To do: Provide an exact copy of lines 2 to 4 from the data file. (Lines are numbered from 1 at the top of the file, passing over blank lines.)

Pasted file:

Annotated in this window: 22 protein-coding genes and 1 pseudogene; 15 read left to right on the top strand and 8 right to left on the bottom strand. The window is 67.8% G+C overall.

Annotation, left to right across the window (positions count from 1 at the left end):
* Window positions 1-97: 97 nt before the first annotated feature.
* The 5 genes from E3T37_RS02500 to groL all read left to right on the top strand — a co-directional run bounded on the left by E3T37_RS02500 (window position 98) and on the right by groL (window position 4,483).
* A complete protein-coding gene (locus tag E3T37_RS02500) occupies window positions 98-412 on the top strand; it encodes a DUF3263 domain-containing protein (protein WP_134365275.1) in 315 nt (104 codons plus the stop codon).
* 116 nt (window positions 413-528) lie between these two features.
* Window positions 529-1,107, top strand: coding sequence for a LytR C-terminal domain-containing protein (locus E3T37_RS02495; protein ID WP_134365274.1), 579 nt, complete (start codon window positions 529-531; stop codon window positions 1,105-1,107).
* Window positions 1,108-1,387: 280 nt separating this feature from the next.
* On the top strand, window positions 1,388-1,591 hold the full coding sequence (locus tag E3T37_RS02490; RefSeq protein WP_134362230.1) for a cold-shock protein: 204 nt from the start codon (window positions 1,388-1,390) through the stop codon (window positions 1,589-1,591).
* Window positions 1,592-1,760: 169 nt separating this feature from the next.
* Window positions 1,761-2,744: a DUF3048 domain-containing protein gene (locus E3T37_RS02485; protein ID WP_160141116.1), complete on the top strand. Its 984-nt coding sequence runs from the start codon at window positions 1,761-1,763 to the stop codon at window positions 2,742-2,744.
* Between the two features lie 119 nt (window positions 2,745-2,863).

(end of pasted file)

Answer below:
Annotation, left to right across the window (positions count from 1 at the left end):
* Window positions 1-97: 97 nt before the first annotated feature.
* The 5 genes from E3T37_RS02500 to groL all read left to right on the top strand — a co-directional run bounded on the left by E3T37_RS02500 (window position 98) and on the right by groL (window position 4,483).